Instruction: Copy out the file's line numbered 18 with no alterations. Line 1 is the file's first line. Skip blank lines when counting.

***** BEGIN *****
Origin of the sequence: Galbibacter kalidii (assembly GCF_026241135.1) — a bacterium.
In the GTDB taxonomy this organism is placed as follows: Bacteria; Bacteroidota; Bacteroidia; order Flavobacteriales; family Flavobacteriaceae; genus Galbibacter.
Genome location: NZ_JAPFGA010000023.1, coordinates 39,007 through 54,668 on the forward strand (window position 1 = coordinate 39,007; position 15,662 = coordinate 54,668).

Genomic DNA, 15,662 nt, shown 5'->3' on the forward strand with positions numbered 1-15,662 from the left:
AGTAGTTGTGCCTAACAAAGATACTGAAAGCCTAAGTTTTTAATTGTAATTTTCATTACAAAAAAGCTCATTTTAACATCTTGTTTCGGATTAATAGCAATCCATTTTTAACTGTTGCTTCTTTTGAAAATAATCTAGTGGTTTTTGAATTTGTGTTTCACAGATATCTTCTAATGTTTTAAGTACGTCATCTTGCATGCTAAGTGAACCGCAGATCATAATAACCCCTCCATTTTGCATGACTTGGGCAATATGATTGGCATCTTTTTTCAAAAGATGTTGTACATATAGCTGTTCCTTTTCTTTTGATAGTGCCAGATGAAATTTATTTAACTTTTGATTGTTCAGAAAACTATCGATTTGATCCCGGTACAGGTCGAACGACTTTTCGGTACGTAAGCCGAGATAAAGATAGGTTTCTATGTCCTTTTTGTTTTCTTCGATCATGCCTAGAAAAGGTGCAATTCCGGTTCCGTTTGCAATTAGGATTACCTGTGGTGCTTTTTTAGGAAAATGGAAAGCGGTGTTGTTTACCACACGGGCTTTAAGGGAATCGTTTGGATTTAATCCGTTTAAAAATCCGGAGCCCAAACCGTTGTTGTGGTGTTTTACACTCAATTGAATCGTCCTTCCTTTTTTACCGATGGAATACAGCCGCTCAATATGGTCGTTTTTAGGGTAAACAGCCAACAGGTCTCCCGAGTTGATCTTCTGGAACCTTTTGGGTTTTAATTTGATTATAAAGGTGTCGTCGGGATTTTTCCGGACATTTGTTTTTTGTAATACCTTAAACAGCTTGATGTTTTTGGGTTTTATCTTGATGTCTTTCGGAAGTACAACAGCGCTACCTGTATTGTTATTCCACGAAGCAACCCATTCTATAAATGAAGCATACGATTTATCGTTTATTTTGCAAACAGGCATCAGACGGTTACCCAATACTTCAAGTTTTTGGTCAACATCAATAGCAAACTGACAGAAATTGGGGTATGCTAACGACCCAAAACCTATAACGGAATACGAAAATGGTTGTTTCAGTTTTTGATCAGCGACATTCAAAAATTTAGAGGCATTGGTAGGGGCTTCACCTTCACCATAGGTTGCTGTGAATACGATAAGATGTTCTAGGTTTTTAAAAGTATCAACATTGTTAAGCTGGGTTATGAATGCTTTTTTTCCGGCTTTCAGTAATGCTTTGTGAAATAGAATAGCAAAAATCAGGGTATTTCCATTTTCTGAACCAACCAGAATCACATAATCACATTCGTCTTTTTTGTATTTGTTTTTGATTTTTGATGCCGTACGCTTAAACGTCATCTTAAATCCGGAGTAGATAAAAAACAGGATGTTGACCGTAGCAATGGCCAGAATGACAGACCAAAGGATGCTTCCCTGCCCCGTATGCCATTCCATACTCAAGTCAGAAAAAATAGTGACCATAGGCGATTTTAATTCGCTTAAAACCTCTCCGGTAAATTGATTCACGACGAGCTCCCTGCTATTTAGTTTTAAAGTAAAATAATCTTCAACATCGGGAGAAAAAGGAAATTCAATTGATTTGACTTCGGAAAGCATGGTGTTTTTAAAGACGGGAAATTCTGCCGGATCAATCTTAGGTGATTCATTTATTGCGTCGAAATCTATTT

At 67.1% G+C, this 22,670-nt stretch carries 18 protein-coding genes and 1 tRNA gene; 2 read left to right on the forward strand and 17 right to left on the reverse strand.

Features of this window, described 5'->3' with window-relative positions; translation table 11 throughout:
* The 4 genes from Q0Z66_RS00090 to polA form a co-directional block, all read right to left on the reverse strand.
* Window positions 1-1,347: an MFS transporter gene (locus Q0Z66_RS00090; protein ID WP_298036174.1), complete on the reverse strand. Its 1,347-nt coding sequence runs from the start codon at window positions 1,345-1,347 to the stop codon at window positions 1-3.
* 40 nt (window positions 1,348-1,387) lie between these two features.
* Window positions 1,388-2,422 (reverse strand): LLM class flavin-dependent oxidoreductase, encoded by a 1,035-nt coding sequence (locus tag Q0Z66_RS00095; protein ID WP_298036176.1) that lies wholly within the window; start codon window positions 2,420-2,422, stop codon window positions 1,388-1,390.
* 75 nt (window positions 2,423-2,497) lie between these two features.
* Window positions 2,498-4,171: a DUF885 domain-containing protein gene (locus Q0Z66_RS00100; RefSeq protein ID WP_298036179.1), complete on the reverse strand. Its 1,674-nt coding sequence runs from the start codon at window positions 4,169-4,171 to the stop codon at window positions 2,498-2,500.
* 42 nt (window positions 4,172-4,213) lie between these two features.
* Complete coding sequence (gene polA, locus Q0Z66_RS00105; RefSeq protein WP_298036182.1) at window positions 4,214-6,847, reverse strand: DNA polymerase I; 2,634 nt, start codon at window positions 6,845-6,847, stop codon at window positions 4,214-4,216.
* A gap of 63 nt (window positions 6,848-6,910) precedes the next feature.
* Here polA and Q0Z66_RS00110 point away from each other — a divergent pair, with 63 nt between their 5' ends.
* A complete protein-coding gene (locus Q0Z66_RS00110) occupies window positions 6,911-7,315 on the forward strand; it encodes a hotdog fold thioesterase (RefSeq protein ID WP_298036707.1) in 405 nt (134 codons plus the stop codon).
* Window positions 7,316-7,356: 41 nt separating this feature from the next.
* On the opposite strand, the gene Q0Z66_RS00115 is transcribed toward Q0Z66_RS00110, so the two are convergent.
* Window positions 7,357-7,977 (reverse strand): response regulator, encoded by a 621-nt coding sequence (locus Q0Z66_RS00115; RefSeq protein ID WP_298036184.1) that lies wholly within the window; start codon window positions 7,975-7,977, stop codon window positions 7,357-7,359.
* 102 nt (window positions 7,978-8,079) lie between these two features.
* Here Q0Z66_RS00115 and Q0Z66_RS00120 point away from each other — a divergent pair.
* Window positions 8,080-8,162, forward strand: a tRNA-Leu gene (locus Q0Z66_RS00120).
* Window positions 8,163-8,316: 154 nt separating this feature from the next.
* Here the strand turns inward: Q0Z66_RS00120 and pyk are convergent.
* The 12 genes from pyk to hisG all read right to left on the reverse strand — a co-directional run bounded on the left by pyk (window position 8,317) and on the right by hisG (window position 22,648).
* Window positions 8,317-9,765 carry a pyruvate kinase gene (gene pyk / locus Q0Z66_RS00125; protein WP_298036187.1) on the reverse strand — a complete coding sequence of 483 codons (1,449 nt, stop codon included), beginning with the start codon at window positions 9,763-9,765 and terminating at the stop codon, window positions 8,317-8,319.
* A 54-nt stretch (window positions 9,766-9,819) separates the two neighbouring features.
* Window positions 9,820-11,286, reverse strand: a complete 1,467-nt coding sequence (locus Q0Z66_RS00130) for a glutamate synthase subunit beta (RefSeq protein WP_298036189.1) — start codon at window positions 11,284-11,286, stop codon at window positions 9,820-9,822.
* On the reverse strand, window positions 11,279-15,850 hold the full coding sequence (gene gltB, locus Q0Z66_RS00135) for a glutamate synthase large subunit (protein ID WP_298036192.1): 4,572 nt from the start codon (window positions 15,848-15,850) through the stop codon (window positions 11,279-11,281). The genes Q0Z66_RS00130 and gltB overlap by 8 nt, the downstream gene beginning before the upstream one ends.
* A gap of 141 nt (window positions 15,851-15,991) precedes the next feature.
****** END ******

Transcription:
* A complete protein-coding gene (locus Q0Z66_RS00110) occupies window positions 6,911-7,315 on the forward strand; it encodes a hotdog fold thioesterase (RefSeq protein ID WP_298036707.1) in 405 nt (134 codons plus the stop codon).